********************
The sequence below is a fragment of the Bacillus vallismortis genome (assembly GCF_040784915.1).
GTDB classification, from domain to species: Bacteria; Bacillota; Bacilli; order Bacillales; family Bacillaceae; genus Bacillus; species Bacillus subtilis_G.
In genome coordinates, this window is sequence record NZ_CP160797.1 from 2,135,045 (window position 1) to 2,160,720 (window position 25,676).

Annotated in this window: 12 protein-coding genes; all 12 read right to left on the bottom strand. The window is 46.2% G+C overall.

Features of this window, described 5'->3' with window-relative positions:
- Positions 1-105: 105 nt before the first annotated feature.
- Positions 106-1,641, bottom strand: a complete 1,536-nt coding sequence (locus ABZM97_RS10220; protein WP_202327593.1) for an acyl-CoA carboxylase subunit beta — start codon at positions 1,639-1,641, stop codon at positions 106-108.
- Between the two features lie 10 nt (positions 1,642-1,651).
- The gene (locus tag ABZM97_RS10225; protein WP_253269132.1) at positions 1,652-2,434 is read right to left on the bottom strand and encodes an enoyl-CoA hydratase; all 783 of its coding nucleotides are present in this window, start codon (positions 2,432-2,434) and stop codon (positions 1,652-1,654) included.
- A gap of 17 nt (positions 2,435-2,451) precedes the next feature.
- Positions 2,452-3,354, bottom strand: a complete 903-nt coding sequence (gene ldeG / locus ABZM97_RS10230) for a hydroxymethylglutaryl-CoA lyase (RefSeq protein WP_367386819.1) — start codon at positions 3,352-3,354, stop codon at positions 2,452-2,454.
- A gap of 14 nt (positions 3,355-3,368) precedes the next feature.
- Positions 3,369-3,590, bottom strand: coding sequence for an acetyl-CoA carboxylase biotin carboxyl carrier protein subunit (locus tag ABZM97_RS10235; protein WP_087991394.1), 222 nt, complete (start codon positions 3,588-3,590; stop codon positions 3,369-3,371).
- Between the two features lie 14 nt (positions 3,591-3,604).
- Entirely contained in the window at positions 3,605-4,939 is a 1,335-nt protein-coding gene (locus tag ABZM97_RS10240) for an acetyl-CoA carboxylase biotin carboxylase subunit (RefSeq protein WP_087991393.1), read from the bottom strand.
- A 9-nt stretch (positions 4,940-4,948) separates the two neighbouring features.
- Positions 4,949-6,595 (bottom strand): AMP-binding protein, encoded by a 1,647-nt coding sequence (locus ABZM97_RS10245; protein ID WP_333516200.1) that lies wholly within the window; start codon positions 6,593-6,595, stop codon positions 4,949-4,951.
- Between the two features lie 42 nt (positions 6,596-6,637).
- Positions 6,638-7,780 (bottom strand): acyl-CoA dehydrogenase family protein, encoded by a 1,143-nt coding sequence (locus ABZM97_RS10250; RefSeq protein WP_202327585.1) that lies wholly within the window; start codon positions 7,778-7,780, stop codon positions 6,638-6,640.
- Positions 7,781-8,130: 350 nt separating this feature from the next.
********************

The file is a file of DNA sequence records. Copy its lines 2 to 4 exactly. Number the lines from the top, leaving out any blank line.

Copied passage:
GTDB classification, from domain to species: Bacteria; Bacillota; Bacilli; order Bacillales; family Bacillaceae; genus Bacillus; species Bacillus subtilis_G.
In genome coordinates, this window is sequence record NZ_CP160797.1 from 2,135,045 (window position 1) to 2,160,720 (window position 25,676).

Annotated in this window: 12 protein-coding genes; all 12 read right to left on the bottom strand. The window is 46.2% G+C overall.